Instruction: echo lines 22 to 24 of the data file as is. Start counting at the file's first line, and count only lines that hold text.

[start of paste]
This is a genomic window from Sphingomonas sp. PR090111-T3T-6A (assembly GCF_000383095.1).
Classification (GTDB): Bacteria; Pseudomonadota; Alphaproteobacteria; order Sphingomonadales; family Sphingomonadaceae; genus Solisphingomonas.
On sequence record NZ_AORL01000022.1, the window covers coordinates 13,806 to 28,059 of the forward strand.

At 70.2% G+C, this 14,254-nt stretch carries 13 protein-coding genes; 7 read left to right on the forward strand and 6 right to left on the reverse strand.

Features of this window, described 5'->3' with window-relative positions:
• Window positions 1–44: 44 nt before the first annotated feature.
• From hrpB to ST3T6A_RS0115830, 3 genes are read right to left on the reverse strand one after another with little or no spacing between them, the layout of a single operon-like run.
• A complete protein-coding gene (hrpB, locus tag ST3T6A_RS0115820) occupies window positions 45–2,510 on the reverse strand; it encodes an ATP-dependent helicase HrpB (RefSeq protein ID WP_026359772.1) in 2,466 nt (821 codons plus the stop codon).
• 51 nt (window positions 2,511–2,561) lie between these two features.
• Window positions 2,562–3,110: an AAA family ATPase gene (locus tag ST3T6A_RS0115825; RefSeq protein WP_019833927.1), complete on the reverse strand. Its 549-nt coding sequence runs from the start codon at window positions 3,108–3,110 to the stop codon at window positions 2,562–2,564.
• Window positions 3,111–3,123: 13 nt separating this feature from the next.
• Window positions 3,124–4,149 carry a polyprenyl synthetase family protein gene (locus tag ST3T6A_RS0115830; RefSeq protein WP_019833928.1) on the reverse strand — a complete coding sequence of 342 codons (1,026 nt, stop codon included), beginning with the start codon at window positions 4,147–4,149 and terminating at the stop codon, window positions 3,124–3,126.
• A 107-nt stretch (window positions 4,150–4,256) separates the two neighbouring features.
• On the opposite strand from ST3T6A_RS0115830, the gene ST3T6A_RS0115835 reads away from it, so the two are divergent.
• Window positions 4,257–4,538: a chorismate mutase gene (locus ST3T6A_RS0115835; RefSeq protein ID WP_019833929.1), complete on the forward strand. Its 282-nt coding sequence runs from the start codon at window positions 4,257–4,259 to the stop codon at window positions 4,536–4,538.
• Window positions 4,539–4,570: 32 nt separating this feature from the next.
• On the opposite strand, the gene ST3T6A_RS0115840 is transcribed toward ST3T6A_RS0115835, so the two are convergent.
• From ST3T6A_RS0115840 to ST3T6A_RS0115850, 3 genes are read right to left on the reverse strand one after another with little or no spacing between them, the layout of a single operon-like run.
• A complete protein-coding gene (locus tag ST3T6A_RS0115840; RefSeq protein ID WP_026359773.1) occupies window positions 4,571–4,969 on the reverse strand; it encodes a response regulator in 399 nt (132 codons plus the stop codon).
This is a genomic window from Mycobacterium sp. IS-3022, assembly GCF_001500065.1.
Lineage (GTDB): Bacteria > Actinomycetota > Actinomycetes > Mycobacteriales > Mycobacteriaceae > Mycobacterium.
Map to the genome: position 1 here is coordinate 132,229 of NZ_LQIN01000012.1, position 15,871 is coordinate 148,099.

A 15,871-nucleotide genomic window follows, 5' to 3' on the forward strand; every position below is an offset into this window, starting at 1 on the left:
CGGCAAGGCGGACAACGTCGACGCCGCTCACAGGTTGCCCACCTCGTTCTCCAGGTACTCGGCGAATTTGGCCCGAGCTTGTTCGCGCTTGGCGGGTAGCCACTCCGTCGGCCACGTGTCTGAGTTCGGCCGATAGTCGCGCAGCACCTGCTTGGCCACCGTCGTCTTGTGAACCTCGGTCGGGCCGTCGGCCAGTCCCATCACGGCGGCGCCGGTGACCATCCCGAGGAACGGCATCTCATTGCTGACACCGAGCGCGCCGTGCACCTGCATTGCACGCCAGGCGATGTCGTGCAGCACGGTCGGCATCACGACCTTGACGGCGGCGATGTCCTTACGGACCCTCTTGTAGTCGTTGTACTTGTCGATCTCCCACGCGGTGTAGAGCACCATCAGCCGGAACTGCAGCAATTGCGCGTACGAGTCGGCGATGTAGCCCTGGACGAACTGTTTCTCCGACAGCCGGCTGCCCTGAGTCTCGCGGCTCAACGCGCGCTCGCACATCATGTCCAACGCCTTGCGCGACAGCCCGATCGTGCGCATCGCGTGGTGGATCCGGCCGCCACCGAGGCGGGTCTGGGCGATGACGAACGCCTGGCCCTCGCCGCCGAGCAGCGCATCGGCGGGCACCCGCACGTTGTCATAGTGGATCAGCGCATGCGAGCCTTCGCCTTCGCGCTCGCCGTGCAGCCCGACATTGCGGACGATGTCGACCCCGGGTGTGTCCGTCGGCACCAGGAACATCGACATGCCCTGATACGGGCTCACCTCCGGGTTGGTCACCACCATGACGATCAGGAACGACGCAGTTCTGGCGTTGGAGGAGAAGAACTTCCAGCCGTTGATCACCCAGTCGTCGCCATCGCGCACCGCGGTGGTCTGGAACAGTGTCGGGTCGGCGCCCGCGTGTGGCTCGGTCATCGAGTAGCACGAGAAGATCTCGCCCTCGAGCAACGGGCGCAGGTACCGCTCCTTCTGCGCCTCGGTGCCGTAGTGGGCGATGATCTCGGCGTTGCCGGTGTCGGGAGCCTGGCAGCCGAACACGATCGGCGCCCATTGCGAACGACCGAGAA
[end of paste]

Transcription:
Map to the genome: position 1 here is coordinate 132,229 of NZ_LQIN01000012.1, position 15,871 is coordinate 148,099.

A 15,871-nucleotide genomic window follows, 5' to 3' on the forward strand; every position below is an offset into this window, starting at 1 on the left:
CGGCAAGGCGGACAACGTCGACGCCGCTCACAGGTTGCCCACCTCGTTCTCCAGGTACTCGGCGAATTTGGCCCGAGCTTGTTCGCGCTTGGCGGGTAGCCACTCCGTCGGCCACGTGTCTGAGTTCGGCCGATAGTCGCGCAGCACCTGCTTGGCCACCGTCGTCTTGTGAACCTCGGTCGGGCCGTCGGCCAGTCCCATCACGGCGGCGCCGGTGACCATCCCGAGGAACGGCATCTCATTGCTGACACCGAGCGCGCCGTGCACCTGCATTGCACGCCAGGCGATGTCGTGCAGCACGGTCGGCATCACGACCTTGACGGCGGCGATGTCCTTACGGACCCTCTTGTAGTCGTTGTACTTGTCGATCTCCCACGCGGTGTAGAGCACCATCAGCCGGAACTGCAGCAATTGCGCGTACGAGTCGGCGATGTAGCCCTGGACGAACTGTTTCTCCGACAGCCGGCTGCCCTGAGTCTCGCGGCTCAACGCGCGCTCGCACATCATGTCCAACGCCTTGCGCGACAGCCCGATCGTGCGCATCGCGTGGTGGATCCGGCCGCCACCGAGGCGGGTCTGGGCGATGACGAACGCCTGGCCCTCGCCGCCGAGCAGCGCATCGGCGGGCACCCGCACGTTGTCATAGTGGATCAGCGCATGCGAGCCTTCGCCTTCGCGCTCGCCGTGCAGCCCGACATTGCGGACGATGTCGACCCCGGGTGTGTCCGTCGGCACCAGGAACATCGACATGCCCTGATACGGGCTCACCTCCGGGTTGGTCACCACCATGACGATCAGGAACGACGCAGTTCTGGCGTTGGAGGAGAAGAACTTCCAGCCGTTGATCACCCAGTCGTCGCCATCGCGCACCGCGGTGGTCTGGAACAGTGTCGGGTCGGCGCCCGCGTGTGGCTCGGTCATCGAGTAGCACGAGAAGATCTCGCCCTCGAGCAACGGGCGCAGGTACCGCTCCTTCTGCGCCTCGGTGCCGTAGTGGGCGATGATCTCGGCGTTGCCGGTGTCGGGAGCCTGGCAGCCGAACACGATCGGCGCCCATTGCGAACGACCGAGAA